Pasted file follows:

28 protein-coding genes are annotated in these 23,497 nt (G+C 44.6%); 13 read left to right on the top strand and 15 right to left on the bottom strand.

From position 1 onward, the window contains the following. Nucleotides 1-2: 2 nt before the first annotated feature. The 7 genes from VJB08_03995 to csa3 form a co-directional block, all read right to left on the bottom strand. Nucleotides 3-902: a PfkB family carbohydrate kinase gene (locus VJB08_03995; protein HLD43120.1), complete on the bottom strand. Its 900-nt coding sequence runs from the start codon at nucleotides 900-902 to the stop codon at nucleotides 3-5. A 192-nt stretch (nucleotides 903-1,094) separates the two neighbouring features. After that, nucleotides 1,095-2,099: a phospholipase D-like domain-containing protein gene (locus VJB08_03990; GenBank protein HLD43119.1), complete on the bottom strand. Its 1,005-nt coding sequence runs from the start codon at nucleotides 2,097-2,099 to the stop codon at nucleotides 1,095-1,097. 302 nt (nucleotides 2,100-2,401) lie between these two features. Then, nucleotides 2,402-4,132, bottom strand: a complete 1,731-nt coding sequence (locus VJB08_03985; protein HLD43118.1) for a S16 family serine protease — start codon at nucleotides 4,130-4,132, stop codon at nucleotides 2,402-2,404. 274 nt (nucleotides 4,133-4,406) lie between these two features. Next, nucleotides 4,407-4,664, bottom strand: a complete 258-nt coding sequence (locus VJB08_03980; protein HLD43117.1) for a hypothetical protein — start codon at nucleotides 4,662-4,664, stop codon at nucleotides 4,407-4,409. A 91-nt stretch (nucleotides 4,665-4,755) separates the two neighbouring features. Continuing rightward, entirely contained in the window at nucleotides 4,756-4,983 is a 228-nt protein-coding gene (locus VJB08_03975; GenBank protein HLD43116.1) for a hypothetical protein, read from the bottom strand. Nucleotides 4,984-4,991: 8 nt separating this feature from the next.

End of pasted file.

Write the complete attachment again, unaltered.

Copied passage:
28 protein-coding genes are annotated in these 23,497 nt (G+C 44.6%); 13 read left to right on the top strand and 15 right to left on the bottom strand.

From position 1 onward, the window contains the following. Nucleotides 1-2: 2 nt before the first annotated feature. The 7 genes from VJB08_03995 to csa3 form a co-directional block, all read right to left on the bottom strand. Nucleotides 3-902: a PfkB family carbohydrate kinase gene (locus VJB08_03995; protein HLD43120.1), complete on the bottom strand. Its 900-nt coding sequence runs from the start codon at nucleotides 900-902 to the stop codon at nucleotides 3-5. A 192-nt stretch (nucleotides 903-1,094) separates the two neighbouring features. After that, nucleotides 1,095-2,099: a phospholipase D-like domain-containing protein gene (locus VJB08_03990; GenBank protein HLD43119.1), complete on the bottom strand. Its 1,005-nt coding sequence runs from the start codon at nucleotides 2,097-2,099 to the stop codon at nucleotides 1,095-1,097. 302 nt (nucleotides 2,100-2,401) lie between these two features. Then, nucleotides 2,402-4,132, bottom strand: a complete 1,731-nt coding sequence (locus VJB08_03985; protein HLD43118.1) for a S16 family serine protease — start codon at nucleotides 4,130-4,132, stop codon at nucleotides 2,402-2,404. 274 nt (nucleotides 4,133-4,406) lie between these two features. Next, nucleotides 4,407-4,664, bottom strand: a complete 258-nt coding sequence (locus VJB08_03980; protein HLD43117.1) for a hypothetical protein — start codon at nucleotides 4,662-4,664, stop codon at nucleotides 4,407-4,409. A 91-nt stretch (nucleotides 4,665-4,755) separates the two neighbouring features. Continuing rightward, entirely contained in the window at nucleotides 4,756-4,983 is a 228-nt protein-coding gene (locus VJB08_03975; GenBank protein HLD43116.1) for a hypothetical protein, read from the bottom strand. Nucleotides 4,984-4,991: 8 nt separating this feature from the next.